| Field      | Type        | Null | Key | Default | Extra |
+------------+-------------+------+-----+---------+-------+
| firstname  | varchar(50) | NO   |     | NULL    |       |
| lastname   | varchar(50) | NO   |     | NULL    |       |
| middlename | varchar(50) | YES  |     | NULL    |       |
+------------+-------------+------+-----+---------+-------+
3 rows in set (0.00 sec)

The structure shows the fields are as we created them previously. The describe command is useful for getting an idea of a databases structure and viewing the schema in place.

Inserting into the Database

Now that we have a blank table we can insert some actual data with the ‘insert into’ query.

MariaDB [users]> insert into name (firstname, lastname) values ("bob", "user");
Query OK, 1 row affected (0.00 sec)

MariaDB [users]> select * from name;
+-----------+----------+------------+
| firstname | lastname | middlename |
+-----------+----------+------------+
| bob       | user     | NULL       |
+-----------+----------+------------+
1 row in set (0.00 sec)

In this example we have inserted a user named ‘bob user’. The data can be retrieved using the select command, in the above example we are selecting everything as specified by * from the name table, which is currently just one row.

Updating Data

Once data has been entered into the database it can be modified with the update query.

MariaDB [users]> update name set lastname="test" where lastname="user";
Query OK, 1 row affected (0.00 sec)
Rows matched: 1  Changed: 1  Warnings: 0

MariaDB [users]> select * from name;
+-----------+----------+------------+
| firstname | lastname | middlename |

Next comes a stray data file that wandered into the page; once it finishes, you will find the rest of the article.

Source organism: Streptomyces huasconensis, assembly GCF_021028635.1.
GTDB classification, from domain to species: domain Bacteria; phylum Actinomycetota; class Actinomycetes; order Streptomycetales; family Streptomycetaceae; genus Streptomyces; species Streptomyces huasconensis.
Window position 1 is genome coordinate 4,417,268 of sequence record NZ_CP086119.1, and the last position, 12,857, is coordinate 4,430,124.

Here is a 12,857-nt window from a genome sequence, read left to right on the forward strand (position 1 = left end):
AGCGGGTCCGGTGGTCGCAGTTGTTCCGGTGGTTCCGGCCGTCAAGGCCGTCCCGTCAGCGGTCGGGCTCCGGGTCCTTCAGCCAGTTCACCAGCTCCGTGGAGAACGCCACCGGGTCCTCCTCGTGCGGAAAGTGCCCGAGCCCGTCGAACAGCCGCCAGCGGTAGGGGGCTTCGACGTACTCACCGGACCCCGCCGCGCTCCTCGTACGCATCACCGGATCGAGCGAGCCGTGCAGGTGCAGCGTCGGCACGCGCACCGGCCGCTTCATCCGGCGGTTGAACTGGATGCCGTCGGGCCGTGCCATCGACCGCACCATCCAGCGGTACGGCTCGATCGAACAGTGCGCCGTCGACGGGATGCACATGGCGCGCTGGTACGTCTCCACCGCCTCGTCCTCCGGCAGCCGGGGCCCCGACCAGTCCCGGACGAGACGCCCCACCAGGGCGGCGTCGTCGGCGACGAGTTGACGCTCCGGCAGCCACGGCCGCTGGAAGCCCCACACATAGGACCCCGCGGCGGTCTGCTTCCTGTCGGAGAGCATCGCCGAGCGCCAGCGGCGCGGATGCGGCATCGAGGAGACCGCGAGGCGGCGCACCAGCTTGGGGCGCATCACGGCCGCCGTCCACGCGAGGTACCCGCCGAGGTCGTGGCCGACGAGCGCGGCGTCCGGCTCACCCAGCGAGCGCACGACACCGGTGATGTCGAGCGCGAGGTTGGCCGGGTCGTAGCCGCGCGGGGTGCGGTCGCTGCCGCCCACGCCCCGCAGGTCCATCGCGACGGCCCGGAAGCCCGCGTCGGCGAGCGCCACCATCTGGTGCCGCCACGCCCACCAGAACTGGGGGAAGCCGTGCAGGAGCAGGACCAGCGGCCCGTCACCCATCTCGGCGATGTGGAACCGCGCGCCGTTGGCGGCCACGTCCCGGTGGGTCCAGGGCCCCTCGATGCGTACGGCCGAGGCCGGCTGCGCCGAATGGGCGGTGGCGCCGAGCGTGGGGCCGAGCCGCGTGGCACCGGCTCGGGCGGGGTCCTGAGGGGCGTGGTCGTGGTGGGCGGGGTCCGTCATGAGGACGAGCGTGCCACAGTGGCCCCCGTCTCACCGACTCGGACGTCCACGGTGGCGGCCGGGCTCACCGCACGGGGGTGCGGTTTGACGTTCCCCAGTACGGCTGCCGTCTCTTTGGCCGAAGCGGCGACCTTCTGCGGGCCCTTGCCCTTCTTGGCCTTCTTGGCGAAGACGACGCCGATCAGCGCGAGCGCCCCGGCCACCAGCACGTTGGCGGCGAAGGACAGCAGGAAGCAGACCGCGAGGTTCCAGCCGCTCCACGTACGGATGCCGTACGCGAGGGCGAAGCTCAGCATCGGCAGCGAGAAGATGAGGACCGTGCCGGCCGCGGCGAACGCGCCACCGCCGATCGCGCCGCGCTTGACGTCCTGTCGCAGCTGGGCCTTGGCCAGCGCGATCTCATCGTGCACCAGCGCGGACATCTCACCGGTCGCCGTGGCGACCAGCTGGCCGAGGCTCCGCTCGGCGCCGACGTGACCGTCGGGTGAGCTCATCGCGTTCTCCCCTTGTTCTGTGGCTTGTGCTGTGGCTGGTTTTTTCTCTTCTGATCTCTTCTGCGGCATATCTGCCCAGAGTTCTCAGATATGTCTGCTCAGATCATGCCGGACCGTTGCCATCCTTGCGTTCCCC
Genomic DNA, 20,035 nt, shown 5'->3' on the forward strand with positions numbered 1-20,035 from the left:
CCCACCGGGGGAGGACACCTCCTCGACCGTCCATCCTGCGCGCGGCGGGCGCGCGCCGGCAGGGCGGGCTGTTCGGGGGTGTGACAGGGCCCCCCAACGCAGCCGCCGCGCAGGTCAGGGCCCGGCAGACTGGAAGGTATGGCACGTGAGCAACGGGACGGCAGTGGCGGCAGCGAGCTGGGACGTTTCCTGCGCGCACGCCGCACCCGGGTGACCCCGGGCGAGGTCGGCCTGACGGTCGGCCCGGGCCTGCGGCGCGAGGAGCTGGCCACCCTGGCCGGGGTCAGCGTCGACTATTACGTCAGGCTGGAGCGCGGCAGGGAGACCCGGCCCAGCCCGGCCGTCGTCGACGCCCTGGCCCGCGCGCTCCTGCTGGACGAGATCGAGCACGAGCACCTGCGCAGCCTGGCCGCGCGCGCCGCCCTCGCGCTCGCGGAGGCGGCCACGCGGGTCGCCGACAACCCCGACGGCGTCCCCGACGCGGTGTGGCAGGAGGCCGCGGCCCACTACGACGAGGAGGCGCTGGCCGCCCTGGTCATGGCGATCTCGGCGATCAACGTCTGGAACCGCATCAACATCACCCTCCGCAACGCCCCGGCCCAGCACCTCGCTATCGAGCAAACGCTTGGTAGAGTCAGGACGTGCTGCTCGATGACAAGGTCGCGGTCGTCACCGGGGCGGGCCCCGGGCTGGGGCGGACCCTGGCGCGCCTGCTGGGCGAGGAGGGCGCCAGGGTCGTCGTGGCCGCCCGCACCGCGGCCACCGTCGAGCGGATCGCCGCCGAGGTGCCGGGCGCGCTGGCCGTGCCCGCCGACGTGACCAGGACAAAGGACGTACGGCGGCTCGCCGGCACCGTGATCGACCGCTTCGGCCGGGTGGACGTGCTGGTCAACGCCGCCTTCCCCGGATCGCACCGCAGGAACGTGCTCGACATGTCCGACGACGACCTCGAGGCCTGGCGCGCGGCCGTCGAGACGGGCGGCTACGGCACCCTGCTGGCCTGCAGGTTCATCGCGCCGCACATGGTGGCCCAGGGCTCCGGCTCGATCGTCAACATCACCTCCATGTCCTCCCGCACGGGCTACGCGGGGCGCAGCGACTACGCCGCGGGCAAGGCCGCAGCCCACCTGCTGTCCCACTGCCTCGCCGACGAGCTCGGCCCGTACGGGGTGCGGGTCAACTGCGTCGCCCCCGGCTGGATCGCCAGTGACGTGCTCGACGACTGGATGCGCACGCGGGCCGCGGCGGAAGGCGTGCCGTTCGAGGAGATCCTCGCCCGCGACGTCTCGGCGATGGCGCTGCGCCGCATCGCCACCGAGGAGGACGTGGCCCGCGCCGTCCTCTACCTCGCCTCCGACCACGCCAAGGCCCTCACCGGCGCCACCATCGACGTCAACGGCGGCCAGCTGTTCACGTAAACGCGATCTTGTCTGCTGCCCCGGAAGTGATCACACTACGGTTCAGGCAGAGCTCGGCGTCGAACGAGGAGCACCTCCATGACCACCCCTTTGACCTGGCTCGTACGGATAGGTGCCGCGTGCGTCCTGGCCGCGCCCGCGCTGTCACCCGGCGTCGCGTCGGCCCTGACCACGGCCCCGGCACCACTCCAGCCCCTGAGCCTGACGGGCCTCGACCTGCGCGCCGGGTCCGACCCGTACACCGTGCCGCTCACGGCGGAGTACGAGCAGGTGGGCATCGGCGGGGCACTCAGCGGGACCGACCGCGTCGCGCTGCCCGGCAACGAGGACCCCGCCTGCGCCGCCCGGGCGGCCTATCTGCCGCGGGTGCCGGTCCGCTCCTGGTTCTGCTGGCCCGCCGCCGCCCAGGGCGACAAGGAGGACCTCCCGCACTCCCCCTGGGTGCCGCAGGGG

+-----------+----------+------------+
| bob       | test     | NULL       |
+-----------+----------+------------+
1 row in set (0.00 sec)

Here we have updated the lastname value of bob from user to test.

Deleting Data

Data from the database can also be deleted with the delete query. In this example we delete the bob row that we have just created by specifying that we want to delete from the name table for all instances where firstname is set to bob.

MariaDB [users]> delete from name where firstname="bob";
Query OK, 1 row affected (0.01 sec)

MariaDB [users]> select * from name;
Empty set (0.00 sec)

After deleting the row and running a select on the name table we can now see that it’s empty, however the table itself still exists.

We can also delete the table with the ‘drop table’ command as shown below, which will delete any data stored within the table and the table itself.

MariaDB [users]> drop table name;
Query OK, 0 rows affected (0.00 sec)

MariaDB [users]> show tables;
Empty set (0.01 sec)

Dropping a Database

Although we have deleted our only row in the name table and the table itself, the users database still exists. The users database can be deleted with the ‘drop database’ query which will delete the database and all data within including any other tables.

MariaDB [users]> drop database users;
Query OK, 1 row affected (0.05 sec)

MariaDB [(none)]> show databases;
+--------------------+
| Database           |
+--------------------+
| information_schema |
| mysql              |
| performance_schema |
+--------------------+
3 rows in set (0.00 sec)

Summary

SQL queries are simple yet allow us a high level of control over a database schema. Here we have demonstrated basic queries such as showing, creating and using a database, showing and creating tables, describing the structure of a table, inserting data, updating it and deleting it from a table.


This post is part of our Red Hat Certified Engineer (RHCE) exam study guide series. For more RHCE related posts and information check out our full RHCE study guide.

  1. So if I ask you to give a MariaDB user privileges so that it can query a database, what GRANT statement would you use?

    • Assuming the user already exists, something like:

      grant select on database.table to [email protected];
      flush privileges;